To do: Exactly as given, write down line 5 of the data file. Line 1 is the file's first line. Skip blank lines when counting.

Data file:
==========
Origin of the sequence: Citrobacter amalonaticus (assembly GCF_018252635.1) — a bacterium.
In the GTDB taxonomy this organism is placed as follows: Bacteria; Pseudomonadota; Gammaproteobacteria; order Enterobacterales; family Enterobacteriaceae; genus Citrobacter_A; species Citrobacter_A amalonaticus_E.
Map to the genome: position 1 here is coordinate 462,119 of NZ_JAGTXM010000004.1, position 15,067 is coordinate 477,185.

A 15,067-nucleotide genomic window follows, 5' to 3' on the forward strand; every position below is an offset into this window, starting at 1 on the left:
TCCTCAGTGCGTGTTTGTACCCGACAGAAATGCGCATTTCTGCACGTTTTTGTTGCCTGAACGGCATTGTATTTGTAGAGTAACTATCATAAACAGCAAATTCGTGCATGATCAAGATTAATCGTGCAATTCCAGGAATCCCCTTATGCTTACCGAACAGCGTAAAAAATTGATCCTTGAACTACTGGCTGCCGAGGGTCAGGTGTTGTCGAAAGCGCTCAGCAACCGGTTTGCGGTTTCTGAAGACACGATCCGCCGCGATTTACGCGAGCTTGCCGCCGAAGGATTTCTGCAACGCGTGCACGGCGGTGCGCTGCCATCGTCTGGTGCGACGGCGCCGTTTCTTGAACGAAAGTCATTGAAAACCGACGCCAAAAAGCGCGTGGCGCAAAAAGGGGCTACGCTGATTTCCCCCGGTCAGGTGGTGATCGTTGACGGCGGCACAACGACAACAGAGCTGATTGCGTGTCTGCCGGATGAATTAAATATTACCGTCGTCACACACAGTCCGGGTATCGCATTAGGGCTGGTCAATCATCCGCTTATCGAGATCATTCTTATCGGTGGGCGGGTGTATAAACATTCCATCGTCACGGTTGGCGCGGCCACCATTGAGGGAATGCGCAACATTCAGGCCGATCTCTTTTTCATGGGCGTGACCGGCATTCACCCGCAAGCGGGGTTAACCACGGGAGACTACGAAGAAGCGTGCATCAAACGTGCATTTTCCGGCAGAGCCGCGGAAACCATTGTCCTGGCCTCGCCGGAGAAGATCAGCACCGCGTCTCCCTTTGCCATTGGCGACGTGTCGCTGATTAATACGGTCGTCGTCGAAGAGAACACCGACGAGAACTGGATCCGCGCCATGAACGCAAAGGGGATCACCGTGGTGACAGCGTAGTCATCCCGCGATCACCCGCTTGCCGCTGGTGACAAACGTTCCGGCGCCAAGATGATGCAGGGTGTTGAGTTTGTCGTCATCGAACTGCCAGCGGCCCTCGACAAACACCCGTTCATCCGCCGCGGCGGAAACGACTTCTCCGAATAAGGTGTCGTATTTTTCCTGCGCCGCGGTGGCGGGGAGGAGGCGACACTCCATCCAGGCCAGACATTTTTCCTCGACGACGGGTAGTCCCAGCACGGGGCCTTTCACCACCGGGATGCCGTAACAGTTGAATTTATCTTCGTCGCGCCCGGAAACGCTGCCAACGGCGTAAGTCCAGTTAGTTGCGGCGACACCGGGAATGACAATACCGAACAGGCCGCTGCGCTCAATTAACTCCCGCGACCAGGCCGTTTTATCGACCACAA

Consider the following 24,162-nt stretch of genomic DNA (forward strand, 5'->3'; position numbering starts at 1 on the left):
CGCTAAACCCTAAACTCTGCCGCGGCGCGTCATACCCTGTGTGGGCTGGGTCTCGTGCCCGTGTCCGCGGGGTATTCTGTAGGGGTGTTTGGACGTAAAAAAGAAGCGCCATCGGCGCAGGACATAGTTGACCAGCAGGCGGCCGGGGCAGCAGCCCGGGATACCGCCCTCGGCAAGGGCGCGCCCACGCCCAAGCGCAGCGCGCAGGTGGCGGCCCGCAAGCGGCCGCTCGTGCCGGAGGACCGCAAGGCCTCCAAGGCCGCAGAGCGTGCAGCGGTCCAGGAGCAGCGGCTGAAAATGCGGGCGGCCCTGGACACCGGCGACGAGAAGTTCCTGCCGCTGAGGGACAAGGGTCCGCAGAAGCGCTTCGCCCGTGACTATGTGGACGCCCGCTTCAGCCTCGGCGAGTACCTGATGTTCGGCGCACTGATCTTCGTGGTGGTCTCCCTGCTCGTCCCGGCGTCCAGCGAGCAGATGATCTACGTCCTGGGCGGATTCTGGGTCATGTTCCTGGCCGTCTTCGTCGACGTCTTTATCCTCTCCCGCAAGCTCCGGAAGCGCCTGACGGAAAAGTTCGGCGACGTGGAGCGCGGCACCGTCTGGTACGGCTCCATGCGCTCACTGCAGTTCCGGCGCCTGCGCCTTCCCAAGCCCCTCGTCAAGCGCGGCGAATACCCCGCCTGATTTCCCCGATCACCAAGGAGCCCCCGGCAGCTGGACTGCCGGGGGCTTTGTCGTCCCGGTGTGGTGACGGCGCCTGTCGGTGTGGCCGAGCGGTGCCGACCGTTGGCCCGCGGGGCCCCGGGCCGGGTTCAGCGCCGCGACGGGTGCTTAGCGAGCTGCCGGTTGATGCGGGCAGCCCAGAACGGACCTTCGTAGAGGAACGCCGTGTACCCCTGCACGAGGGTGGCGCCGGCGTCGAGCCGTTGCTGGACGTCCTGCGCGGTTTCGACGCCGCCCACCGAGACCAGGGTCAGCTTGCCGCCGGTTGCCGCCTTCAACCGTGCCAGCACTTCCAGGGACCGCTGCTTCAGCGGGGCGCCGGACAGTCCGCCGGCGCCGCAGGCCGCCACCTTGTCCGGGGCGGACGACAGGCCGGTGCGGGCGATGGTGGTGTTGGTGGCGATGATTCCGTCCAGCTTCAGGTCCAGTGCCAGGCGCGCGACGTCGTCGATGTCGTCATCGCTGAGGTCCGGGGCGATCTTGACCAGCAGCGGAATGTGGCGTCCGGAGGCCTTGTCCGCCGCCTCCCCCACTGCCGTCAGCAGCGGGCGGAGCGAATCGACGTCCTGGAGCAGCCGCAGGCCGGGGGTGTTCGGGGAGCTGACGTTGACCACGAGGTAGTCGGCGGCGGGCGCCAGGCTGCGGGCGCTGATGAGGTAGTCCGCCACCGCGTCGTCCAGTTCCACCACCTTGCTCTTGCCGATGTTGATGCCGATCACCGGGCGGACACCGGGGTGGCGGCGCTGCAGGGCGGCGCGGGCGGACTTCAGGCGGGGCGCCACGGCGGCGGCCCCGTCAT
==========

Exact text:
TCCTCAGTGCGTGTTTGTACCCGACAGAAATGCGCATTTCTGCACGTTTTTGTTGCCTGAACGGCATTGTATTTGTAGAGTAACTATCATAAACAGCAAATTCGTGCATGATCAAGATTAATCGTGCAATTCCAGGAATCCCCTTATGCTTACCGAACAGCGTAAAAAATTGATCCTTGAACTACTGGCTGCCGAGGGTCAGGTGTTGTCGAAAGCGCTCAGCAACCGGTTTGCGGTTTCTGAAGACACGATCCGCCGCGATTTACGCGAGCTTGCCGCCGAAGGATTTCTGCAACGCGTGCACGGCGGTGCGCTGCCATCGTCTGGTGCGACGGCGCCGTTTCTTGAACGAAAGTCATTGAAAACCGACGCCAAAAAGCGCGTGGCGCAAAAAGGGGCTACGCTGATTTCCCCCGGTCAGGTGGTGATCGTTGACGGCGGCACAACGACAACAGAGCTGATTGCGTGTCTGCCGGATGAATTAAATATTACCGTCGTCACACACAGTCCGGGTATCGCATTAGGGCTGGTCAATCATCCGCTTATCGAGATCATTCTTATCGGTGGGCGGGTGTATAAACATTCCATCGTCACGGTTGGCGCGGCCACCATTGAGGGAATGCGCAACATTCAGGCCGATCTCTTTTTCATGGGCGTGACCGGCATTCACCCGCAAGCGGGGTTAACCACGGGAGACTACGAAGAAGCGTGCATCAAACGTGCATTTTCCGGCAGAGCCGCGGAAACCATTGTCCTGGCCTCGCCGGAGAAGATCAGCACCGCGTCTCCCTTTGCCATTGGCGACGTGTCGCTGATTAATACGGTCGTCGTCGAAGAGAACACCGACGAGAACTGGATCCGCGCCATGAACGCAAAGGGGATCACCGTGGTGACAGCGTAGTCATCCCGCGATCACCCGCTTGCCGCTGGTGACAAACGTTCCGGCGCCAAGATGATGCAGGGTGTTGAGTTTGTCGTCATCGAACTGCCAGCGGCCCTCGACAAACACCCGTTCATCCGCCGCGGCGGAAACGACTTCTCCGAATAAGGTGTCGTATTTTTCCTGCGCCGCGGTGGCGGGGAGGAGGCGACACTCCATCCAGGCCAGACATTTTTCCTCGACGACGGGTAGTCCCAGCACGGGGCCTTTCACCACCGGGATGCCGTAACAGTTGAATTTATCTTCGTCGCGCCCGGAAACGCTGCCAACGGCGTAAGTCCAGTTAGTTGCGGCGACACCGGGAATGACAATACCGAACAGGCCGCTGCGCTCAATTAACTCCCGCGACCAGGCCGTTTTATCGACCACAA